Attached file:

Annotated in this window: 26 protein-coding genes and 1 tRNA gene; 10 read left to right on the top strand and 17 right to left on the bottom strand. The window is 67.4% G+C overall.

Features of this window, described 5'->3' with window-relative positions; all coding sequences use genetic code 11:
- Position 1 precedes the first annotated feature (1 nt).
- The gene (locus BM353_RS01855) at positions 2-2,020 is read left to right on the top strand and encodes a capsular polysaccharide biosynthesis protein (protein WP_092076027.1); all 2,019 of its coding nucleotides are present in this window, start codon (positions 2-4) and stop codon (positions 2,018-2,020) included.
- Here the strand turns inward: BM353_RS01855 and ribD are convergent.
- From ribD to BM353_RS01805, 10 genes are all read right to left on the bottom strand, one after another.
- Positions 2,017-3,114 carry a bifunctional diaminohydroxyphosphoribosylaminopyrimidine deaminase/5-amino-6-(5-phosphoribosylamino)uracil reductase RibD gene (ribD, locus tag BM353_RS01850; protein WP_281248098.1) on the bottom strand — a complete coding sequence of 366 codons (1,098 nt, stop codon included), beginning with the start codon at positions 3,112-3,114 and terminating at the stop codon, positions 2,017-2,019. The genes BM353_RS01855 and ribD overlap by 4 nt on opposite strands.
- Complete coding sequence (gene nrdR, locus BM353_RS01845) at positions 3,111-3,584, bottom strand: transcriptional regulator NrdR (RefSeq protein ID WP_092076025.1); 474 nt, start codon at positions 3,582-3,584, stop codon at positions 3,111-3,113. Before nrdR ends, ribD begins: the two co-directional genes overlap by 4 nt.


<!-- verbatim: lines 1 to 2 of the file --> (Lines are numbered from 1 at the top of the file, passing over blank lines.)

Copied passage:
Annotated in this window: 26 protein-coding genes and 1 tRNA gene; 10 read left to right on the top strand and 17 right to left on the bottom strand. The window is 67.4% G+C overall.

Features of this window, described 5'->3' with window-relative positions; all coding sequences use genetic code 11: